Hoop House

I'm building a small plastic hoop greenhouse (very small, 5'w x 20' long) o ver an existing garden bed. Using the gray pvc conduit, painted where it w ill touch plastic, with rebar stakes. Structurally I'm basically good. But I have questions about types of plastic, keeping it heated, problems to wat ch for, all of that.
There's lots to read online but i'd rather have a conversation about it. Lo oking for any advice, tips or warnings, thanks!
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Use 6 mil greenhouse film, not "vapor barrier plastic" or other hardware store plastics. The greenhouse product is treated to resist UV with a rated life of 4 years, while the vapor barrier will go to heck in less than a year in the sun.
For an extra penny per square foot, "anti-drip" or AD coating and IR (helps keep heat in) are worth it to me. That's one penny for both (not each) at my usual supplier.
If you run power to the greenhouse, using a double-layer of plastic with a small (50W or less) blower to keep it inflated helps plastic life (it does not flap against the structure in the wind as much) and is slightly better insulated.
Don't know about heating, I don't - well, I do know about heating, which is why I don't, more accurately. You might try the "Eliot Coleman" technique of putting cold frames/row covers inside a hoop house (double-layer coverage) - basically greenhouse heating is simply expensive - it's an inherently poorly insulated structure. One source gives an R-value of 0.83 for greenhouse plastic, and R1 or so for IR-coated plastic (roughly double that for two layers, inflated) - if your house is a cramped 5 feet high, you have at minimum 176 square feet of surface area - if it's 0F outside and you'd like to maintain 40F inside, you'll need 7040 BTUs per hour or roughly 2 KW electric heat (or about half that for double-layer plastic.) How expensive that is will vary with how harsh your local climate is, your electric rate or other fuel source, and what temperature you attempt to maintain overnight (daytime with the sun shining will be different.) VERY roughly it might cost me nearly $1000/year to heat your little greenhouse in my climate, with electricity from my provider as the fuel source.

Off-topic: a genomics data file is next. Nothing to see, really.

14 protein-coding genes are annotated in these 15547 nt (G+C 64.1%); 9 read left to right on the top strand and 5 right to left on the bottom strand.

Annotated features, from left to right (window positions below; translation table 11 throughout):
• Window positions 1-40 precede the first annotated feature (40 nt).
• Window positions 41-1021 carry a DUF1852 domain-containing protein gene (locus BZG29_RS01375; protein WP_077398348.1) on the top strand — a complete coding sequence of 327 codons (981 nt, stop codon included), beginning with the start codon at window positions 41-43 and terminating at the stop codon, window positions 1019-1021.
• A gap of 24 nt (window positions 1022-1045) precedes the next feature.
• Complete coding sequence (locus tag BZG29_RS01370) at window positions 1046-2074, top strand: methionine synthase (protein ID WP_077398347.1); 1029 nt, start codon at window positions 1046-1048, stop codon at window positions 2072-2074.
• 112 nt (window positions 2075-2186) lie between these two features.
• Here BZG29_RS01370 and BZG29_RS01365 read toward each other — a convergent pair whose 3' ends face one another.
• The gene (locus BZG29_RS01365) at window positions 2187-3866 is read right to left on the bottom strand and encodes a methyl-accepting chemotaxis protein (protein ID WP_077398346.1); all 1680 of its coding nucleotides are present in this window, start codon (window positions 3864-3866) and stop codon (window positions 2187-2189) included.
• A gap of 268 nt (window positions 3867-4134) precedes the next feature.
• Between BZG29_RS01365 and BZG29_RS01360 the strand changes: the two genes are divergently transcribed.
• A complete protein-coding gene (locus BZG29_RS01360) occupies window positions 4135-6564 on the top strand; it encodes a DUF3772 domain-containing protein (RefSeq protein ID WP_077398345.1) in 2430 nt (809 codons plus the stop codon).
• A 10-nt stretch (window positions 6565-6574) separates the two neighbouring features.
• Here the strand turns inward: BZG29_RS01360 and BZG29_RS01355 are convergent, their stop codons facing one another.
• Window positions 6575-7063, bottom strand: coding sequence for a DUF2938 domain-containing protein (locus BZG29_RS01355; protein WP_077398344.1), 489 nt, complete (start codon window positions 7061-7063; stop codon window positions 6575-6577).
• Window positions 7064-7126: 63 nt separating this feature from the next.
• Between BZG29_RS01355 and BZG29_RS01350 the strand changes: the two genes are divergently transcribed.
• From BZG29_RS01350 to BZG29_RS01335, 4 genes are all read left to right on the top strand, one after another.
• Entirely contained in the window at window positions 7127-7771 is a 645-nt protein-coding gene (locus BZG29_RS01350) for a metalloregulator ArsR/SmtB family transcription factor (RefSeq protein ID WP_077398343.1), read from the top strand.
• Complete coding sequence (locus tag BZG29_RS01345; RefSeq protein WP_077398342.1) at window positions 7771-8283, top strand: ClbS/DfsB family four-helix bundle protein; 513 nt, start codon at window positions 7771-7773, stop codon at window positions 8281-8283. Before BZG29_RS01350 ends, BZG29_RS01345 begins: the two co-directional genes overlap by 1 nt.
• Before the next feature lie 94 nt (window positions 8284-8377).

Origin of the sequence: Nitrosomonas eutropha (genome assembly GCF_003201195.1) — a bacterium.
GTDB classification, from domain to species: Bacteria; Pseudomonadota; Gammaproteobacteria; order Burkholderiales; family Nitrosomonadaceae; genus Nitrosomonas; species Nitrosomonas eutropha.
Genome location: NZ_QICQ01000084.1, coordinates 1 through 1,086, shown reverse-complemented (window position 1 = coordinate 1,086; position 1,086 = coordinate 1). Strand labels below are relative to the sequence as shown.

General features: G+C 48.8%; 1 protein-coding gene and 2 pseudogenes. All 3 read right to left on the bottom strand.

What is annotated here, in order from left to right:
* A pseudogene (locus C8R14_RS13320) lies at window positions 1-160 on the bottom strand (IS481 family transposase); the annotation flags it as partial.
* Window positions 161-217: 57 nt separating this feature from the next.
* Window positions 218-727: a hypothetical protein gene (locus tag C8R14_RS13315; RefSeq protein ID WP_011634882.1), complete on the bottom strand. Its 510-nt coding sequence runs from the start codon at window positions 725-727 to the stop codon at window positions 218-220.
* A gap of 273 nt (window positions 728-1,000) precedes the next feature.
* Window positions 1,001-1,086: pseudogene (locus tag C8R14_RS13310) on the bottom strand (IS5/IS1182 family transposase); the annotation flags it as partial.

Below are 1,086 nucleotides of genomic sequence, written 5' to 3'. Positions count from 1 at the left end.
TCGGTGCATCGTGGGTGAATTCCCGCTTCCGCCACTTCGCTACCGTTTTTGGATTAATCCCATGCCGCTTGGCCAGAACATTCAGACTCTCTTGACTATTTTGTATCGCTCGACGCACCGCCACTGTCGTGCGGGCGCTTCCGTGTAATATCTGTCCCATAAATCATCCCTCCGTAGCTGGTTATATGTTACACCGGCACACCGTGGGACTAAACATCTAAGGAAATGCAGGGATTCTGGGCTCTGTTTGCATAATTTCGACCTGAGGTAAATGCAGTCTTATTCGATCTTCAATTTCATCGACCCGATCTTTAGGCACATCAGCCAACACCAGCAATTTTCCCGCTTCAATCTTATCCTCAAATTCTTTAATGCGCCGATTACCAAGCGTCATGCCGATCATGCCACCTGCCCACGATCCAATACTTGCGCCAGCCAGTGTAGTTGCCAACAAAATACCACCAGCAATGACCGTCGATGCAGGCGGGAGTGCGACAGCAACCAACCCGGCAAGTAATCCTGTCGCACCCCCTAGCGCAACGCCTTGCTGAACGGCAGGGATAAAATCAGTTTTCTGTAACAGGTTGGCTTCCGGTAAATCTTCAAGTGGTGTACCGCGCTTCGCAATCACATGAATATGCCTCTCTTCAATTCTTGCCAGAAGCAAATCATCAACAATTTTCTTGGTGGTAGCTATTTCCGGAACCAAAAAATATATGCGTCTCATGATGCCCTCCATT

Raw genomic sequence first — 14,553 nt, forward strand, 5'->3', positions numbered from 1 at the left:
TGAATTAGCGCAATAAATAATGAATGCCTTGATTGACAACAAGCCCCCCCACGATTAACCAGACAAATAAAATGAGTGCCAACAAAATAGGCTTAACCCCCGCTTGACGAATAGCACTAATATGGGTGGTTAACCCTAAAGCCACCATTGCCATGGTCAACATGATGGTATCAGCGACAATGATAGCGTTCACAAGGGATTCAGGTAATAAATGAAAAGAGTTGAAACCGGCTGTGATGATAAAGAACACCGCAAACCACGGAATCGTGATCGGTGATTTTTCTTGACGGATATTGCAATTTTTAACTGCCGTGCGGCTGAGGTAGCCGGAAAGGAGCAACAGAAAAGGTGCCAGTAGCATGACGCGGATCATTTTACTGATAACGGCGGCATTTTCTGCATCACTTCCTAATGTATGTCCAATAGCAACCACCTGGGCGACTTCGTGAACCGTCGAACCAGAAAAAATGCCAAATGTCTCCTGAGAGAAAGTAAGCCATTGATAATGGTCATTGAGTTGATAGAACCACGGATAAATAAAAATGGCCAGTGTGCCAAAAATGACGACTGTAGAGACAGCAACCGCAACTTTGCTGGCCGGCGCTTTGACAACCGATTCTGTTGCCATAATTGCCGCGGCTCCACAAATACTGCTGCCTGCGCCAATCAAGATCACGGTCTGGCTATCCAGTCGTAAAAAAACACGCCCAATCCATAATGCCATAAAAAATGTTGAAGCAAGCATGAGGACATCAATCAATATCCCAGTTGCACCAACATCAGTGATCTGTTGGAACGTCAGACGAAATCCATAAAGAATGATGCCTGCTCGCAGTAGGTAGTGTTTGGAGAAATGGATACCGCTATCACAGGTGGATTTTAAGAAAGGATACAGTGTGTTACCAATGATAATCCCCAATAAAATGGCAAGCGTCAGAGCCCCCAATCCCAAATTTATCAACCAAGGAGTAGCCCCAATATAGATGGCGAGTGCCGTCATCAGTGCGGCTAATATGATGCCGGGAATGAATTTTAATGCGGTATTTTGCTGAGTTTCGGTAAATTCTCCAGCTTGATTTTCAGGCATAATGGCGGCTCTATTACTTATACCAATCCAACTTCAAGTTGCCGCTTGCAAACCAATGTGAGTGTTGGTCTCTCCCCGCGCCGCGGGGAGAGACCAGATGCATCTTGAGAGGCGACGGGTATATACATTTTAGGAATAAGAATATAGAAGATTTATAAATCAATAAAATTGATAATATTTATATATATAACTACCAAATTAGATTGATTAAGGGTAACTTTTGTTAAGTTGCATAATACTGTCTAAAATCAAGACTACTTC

If you get some solar heating during the day, unless you can figure out a way to remove it to "storage" VERY effectively, you soon hit a point where you need to vent it or the plants will cook. I have thought about solar PV panels running fans that would pull air from the peak down into pipes in the soil, but never actually implemented the idea, so I'm not sure how well it would work, if at all. I know for long stretches in certain months it would have no useful sun to speak of so it would not be much of a heat source. At least the coldest weather here is usually associated with sunny days, but they are also pretty short days.
Have you thought about ventilation?
Depending how far along you are, if your BED is 5x20, you may want to provide some room so you can walk, not on the plants.
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Thanks so much for the thoughtful reply. Lots of good ideas to consider. I've actually ordered a custom cover (tarp) made of woven UV-resistant gree nhouse plastic (similar to "Bob's super strong" but from a less expensive s upplier).